Feb. 22—The national rate of early elective deliveries dropped for the second year, according to data reported from 2010 to 2012, in an annual hospital survey from The Leapfrog Group, Washington, D.C., a not-for-profit employer-driven hospital quality watchdog group.
In 2012, 46 percent of the 773 reporting hospitals met Leapfrog’s early elective deliveries target rate of less than 5 percent, an increase from 39 percent in 2011. The data shows 75 percent of hospitals improved this year, and the national average dropped from 14.0 percent to 11.2 percent, according to Leapfrog.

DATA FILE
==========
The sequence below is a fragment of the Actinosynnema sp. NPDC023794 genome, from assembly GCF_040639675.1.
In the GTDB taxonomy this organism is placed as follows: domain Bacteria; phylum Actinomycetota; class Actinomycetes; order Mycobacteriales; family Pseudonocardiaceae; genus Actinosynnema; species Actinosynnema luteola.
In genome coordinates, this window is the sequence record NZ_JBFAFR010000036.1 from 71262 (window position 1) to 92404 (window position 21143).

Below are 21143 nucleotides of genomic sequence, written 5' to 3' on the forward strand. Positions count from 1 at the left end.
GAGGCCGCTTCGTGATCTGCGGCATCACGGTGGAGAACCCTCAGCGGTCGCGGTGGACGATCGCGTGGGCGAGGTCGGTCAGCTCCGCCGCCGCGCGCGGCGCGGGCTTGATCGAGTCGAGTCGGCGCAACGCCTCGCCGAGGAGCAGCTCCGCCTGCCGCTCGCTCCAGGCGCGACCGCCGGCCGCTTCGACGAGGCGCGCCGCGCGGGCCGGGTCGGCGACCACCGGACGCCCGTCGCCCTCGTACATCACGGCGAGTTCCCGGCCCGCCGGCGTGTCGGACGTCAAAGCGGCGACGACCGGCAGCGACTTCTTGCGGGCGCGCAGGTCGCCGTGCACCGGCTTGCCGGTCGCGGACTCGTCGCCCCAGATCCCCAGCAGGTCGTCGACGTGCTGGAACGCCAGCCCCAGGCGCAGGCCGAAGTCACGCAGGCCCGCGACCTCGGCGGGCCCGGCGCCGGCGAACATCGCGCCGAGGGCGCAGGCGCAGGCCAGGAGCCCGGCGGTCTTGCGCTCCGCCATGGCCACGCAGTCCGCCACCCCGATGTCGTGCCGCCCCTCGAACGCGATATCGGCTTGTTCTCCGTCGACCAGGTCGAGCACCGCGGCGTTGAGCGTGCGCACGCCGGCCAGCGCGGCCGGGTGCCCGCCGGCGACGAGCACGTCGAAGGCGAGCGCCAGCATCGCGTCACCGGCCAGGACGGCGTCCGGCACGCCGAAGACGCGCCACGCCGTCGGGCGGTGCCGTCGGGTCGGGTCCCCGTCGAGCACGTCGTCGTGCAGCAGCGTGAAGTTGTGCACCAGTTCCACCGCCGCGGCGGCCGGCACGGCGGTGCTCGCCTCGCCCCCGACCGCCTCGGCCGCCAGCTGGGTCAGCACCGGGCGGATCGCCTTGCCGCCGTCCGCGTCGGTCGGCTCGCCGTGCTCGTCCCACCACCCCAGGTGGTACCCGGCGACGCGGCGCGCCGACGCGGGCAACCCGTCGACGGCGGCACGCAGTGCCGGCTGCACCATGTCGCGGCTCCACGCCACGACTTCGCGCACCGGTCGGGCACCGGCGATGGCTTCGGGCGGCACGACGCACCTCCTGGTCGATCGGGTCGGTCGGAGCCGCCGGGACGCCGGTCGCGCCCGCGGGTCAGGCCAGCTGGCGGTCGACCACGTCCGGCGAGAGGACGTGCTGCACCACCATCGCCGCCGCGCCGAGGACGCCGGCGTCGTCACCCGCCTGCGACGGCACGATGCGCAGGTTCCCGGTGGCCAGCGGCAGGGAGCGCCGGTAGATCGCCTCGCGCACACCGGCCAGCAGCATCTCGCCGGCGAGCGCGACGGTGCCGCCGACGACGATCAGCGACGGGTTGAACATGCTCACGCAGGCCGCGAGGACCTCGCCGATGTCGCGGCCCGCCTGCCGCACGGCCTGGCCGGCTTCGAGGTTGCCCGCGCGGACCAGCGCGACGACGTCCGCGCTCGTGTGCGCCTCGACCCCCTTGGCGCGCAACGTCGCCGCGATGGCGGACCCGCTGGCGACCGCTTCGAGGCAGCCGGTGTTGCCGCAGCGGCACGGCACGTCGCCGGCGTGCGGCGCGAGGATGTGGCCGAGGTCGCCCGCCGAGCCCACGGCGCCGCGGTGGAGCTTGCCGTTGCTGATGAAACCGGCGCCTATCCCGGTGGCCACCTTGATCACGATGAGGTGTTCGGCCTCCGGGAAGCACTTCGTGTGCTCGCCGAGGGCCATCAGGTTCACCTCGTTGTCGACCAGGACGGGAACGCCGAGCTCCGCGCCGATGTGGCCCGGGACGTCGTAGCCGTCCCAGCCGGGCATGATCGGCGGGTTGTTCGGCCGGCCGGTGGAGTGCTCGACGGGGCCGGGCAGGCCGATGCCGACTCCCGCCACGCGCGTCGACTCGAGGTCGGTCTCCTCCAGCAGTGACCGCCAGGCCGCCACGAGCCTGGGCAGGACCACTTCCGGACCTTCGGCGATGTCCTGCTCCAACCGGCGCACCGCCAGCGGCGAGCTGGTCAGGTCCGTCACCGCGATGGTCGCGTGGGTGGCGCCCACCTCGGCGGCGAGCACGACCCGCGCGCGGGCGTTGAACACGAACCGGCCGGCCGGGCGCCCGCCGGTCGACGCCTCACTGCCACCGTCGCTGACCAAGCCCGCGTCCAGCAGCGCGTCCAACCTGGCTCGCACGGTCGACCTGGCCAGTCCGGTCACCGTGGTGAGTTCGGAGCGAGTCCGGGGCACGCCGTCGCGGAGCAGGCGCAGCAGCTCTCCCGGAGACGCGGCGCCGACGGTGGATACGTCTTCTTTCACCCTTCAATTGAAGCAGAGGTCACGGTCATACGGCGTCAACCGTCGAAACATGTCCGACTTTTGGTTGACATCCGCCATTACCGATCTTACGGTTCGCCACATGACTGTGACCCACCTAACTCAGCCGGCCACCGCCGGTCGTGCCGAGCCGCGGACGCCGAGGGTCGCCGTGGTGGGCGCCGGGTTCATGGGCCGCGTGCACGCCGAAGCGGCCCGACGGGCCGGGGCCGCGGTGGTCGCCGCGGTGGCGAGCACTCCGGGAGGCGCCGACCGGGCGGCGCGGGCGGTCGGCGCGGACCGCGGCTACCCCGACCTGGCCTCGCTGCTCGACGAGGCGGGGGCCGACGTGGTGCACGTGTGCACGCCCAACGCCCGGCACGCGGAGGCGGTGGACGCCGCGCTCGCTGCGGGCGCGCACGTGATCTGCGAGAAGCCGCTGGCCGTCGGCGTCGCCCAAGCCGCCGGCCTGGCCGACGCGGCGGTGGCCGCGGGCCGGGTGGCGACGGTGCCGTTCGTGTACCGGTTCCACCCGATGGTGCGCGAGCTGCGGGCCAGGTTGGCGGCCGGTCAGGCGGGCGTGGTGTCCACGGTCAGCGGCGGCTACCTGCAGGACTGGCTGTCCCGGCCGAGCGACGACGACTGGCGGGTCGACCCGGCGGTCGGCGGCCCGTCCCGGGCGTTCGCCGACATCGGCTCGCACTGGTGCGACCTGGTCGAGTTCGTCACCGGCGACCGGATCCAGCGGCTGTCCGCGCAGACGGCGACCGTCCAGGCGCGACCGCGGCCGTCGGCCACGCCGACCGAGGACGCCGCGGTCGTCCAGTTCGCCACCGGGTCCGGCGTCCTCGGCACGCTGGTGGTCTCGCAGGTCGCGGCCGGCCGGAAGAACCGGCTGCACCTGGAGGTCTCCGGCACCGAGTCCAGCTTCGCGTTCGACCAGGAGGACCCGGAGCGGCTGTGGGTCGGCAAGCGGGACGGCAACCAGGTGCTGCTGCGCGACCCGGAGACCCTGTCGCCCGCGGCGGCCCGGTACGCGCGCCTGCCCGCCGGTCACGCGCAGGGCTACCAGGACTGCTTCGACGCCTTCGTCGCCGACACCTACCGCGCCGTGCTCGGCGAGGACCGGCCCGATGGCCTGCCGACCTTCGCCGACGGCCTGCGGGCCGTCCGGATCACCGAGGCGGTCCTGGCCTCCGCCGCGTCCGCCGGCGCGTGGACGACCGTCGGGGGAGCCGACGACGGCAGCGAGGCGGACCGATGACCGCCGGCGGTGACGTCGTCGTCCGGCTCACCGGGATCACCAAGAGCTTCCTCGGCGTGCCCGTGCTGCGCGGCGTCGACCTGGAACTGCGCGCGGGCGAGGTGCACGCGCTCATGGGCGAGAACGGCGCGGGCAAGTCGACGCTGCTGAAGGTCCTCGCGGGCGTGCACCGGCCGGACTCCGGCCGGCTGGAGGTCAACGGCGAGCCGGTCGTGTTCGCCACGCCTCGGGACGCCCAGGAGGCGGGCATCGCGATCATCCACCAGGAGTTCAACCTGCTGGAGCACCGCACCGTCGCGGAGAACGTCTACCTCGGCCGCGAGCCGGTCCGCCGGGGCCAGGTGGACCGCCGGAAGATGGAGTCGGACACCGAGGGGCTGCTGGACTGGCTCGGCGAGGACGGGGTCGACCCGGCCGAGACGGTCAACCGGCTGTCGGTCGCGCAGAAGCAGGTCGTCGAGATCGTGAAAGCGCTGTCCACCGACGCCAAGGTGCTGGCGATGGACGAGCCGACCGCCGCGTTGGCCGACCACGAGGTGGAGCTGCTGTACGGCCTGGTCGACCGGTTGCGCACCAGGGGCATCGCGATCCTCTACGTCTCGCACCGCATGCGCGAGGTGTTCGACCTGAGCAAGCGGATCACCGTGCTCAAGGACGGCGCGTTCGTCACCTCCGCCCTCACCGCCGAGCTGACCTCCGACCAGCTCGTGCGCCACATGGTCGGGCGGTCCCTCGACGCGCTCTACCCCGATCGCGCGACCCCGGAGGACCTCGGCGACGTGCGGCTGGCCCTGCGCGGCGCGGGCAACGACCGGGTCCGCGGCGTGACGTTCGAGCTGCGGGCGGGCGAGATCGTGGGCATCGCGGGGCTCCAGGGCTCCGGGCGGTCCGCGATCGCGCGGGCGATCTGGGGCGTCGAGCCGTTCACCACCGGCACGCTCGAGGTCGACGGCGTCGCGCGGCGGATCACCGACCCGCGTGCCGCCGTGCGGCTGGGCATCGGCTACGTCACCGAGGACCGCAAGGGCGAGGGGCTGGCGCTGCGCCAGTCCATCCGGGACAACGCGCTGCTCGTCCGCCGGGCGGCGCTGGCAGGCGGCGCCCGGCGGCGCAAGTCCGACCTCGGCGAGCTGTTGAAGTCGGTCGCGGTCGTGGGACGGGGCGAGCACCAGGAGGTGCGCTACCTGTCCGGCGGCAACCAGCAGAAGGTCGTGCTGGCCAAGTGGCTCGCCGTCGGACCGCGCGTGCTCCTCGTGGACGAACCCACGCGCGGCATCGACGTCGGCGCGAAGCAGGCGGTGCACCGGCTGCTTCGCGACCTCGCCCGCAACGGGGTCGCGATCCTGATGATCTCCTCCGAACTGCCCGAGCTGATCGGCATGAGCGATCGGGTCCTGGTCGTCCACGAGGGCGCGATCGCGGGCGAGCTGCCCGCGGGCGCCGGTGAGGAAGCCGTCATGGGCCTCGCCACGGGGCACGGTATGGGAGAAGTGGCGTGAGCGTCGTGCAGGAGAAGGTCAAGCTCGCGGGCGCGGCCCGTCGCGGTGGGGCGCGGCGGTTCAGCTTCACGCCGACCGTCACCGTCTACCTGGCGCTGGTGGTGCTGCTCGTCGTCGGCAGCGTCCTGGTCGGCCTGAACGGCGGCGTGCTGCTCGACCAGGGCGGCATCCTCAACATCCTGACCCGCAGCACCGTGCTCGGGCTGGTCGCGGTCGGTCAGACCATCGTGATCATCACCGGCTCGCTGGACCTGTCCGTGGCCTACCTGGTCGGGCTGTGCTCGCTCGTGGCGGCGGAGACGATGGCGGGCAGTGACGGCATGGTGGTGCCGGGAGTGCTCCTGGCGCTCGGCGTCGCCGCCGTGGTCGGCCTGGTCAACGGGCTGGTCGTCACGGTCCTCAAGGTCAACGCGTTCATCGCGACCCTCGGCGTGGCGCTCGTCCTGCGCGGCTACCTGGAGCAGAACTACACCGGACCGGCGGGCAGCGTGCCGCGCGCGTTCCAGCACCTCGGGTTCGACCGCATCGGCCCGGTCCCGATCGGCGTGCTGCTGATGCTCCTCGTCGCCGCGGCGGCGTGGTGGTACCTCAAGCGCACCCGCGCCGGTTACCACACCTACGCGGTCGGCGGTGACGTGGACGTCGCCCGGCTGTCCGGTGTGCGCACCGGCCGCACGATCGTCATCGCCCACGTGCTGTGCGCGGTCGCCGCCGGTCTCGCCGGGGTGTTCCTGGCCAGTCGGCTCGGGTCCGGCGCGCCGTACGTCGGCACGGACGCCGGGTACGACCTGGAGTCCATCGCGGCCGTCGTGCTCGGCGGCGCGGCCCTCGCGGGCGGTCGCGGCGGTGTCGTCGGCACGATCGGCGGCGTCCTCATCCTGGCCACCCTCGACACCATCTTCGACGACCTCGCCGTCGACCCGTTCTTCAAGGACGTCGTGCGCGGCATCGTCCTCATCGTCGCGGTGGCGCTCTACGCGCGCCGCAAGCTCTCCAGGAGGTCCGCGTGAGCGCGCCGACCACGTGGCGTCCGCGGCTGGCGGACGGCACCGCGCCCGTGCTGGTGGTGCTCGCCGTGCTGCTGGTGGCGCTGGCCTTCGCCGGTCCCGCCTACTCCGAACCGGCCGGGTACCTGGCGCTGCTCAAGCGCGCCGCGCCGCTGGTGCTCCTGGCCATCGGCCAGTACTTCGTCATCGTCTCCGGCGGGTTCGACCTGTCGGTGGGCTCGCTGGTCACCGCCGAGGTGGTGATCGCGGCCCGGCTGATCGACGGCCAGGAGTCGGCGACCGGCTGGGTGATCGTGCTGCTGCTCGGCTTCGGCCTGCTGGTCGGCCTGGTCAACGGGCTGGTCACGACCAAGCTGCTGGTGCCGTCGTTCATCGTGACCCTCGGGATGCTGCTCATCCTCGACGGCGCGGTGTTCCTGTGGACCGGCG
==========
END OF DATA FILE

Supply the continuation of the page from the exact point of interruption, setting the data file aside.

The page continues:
Early elective deliveries—performing elective inductions or cesarean procedures prior to 39 completed weeks’ gestation without medical necessity—can be dangerous, resulting in neonatal ICU admissions, increased length of stay, and higher costs to patients and payers, the group says.
Publication Date: Friday, February 22, 2013